Besides the power of comprehension man has affective and volitional aspects too. This volitional aspect is often beyond the control of man’s intellectual aspect one has to inculcate the habit of controlling it this habit is virtue. Knowledge is, not action without which there can be no question of morality.

Thus, it is necessary for virtue that knowledge be converted into action. Accordingly, Mackenzie was correct in asserting that, “Virtue is a kind of knowledge as well as a kind of habit.” Actually, ethics implies that a man is capable of both good and bad, and is responsible for both. To believe that bad activities originate in ignorance is to relieve man of his responsibility in respect of them. Thus Socratic opinion is partially true.

Virtue and Happiness:

Some ethical philosophers have treated happiness as invariably conjoined to virtue. Happiness is a state of harmony of reason and sentience. Integral self realisation produces happiness. In this way, a virtuous person gets happiness inevitably. He finds happiness in doing good work and abstains from bad work.

Thus, a life of virtue is a life of happiness. Aristotle has unflinchingly supported this opinion. According to him happiness is the result of a proper use of reason. Thus, a rational person is always happy. It should here be noted that virtue itself is not happiness nor happiness itself a virtue. Happiness is an indication of virtue.

No one can doubt the intimate relation between happiness and virtue but virtue alone is not enough for happiness. May be in a lesser degree, but happiness does depend upon good results besides good volitions. As Aristotle rightly maintains, happiness necessitates too the external instruments along with virtue.

Actually, happiness is an indication of self realisation. The higher the self realisation the more will be the happiness. But self realisation is in as much need of external successes and good results as it is of virtue.

Virtue and value:

Virtue is intrinsic value. Virtues are needed for the achievement of values. In this way, virtue and value are intimately related but this is no reason for forgetting the differences between value and virtue. Value certainly requires virtue. But values are instrumental too. Virtues are subjective but values are objective also.

Virtue and Society:

Virtue is relative to time and place:

Virtues keep on changing according to traditions and customs. Thus virtues are relative to time and space. For example, in medieval Rajasthan emphasis was placed upon virile virtues. Today more emphasis is directed to non-violence, sacrifices, love, etc., or the sublime virtues.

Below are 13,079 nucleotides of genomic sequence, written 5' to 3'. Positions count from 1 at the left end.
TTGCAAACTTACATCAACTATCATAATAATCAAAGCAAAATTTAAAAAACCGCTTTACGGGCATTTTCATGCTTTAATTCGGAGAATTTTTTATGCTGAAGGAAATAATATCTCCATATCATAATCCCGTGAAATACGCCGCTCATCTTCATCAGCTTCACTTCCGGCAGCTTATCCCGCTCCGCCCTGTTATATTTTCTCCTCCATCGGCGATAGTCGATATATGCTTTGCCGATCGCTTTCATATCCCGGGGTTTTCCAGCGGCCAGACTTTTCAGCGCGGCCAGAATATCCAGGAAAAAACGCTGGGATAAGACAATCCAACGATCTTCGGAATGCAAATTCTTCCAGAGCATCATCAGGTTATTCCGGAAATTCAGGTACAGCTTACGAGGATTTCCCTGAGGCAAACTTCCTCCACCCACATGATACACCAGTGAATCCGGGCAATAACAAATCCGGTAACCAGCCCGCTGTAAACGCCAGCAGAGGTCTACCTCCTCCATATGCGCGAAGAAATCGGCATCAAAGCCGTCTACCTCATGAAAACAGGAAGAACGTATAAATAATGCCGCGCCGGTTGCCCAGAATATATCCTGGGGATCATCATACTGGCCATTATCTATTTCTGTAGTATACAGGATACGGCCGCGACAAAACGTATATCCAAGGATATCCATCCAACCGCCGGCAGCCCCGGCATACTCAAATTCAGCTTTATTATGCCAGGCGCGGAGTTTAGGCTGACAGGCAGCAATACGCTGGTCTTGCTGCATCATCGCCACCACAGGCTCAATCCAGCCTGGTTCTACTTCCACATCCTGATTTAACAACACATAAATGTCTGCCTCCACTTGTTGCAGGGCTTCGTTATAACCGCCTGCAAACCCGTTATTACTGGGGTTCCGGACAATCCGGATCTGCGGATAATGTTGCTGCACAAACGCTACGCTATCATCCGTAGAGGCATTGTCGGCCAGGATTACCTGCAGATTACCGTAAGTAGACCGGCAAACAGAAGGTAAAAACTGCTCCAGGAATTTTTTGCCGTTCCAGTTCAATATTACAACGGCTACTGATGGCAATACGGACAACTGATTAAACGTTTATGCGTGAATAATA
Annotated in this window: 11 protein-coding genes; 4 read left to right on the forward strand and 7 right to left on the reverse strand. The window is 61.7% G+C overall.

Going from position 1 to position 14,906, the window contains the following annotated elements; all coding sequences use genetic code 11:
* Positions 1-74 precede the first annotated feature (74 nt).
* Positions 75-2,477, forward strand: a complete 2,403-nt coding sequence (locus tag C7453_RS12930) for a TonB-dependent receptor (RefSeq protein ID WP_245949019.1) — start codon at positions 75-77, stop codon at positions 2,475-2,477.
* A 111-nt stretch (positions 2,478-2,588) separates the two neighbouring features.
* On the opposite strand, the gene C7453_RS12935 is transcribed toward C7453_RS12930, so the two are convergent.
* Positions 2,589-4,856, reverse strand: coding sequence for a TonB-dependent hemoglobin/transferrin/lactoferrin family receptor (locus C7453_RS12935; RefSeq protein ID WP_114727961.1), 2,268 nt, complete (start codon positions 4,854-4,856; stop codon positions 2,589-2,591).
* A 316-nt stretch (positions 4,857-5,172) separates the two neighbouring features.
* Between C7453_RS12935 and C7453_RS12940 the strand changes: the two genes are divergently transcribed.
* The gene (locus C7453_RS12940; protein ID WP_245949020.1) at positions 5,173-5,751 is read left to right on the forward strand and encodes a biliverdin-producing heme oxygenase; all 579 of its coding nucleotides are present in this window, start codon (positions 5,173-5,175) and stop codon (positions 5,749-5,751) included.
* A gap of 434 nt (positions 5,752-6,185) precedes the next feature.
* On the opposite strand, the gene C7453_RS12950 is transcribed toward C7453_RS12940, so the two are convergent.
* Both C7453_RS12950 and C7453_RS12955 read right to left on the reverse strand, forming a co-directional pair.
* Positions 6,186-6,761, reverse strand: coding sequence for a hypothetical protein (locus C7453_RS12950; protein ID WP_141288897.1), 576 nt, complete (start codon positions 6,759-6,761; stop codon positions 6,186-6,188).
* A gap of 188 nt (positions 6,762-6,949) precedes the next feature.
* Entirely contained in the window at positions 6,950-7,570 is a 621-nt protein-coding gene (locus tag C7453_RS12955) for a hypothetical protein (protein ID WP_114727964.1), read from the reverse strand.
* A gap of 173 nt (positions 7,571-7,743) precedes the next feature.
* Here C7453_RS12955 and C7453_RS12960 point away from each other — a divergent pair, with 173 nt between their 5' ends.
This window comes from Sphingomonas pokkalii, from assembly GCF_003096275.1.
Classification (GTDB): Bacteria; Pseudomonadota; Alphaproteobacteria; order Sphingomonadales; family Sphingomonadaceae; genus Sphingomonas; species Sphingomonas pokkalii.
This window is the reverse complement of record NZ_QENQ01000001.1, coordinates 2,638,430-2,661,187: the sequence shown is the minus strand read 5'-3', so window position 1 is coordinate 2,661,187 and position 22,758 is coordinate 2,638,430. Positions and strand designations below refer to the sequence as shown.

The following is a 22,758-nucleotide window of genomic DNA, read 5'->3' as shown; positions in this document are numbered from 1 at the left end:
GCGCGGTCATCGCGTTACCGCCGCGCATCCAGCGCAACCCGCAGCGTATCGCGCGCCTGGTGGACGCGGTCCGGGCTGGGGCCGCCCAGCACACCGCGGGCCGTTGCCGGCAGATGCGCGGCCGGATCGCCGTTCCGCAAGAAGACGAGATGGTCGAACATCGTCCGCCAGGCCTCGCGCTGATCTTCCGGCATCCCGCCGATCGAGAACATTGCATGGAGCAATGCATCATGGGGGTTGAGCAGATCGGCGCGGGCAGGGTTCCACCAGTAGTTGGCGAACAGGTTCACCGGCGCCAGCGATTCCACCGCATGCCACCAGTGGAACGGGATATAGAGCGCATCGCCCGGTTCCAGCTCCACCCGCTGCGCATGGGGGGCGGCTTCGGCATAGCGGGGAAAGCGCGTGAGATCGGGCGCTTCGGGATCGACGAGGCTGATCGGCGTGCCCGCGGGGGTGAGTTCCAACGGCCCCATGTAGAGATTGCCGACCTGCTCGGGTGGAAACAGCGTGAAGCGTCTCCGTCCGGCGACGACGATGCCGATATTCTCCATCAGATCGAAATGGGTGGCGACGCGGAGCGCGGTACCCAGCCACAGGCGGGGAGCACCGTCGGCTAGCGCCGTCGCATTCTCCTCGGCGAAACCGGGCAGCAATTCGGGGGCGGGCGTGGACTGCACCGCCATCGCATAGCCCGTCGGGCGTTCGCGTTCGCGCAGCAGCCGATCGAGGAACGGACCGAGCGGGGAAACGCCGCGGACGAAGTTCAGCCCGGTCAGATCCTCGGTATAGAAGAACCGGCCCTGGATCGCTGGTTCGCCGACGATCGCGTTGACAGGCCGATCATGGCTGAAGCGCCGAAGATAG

Virtues are relative to a person’s status and role:

Different people in society occupy different status and they have different roles to concur to their respective status. Virtues are relative not only to time and place but they also change with the status and roles of person.

In this way, in society different people, men, women, young, old, rich, poor, etc., exhibit some difference in qualities, however slight As with duties of an individual which are determined by his status and role in society, so with virtues which also are determined by his status and role in society.

Ethos of Society:

It would be in keeping with the context of society and virtue to delineate upon the ethos of society. Ethos or conduct includes customs, dogmas, conventions etc. In this way every society has an ethos on the basis of which the life of that society proceeds. This conduct is the morality of the individuals in society.

Broadly has been very emphatic on this notion. According to him, an individual’s dutifulness is evinced by his concurring with the conduct of society, and in it his morality. An individual’s virtues are determined by the laws of society, institutions, ideals, patterns of conduct, dogmas and traditions, etc. All these taken together comprise the ethos of society. Bradley has gone to the extent of saying that it is immoral to pursue a moral level above the ethos of society.

But this opinion of Bradley’s places excessive emphasis upon the social aspect of ethics and virtue, besides the social aspect, ethics also has an individual aspect which is more important than the social. It is, of course, correct that every individual should attain the moral level of the ethos of his society but it would be even better to transcend that level. Secondly, the ethos of society is 110 permanent notion. It keeps on changing and the moral thinking of individuals is important addition to its change.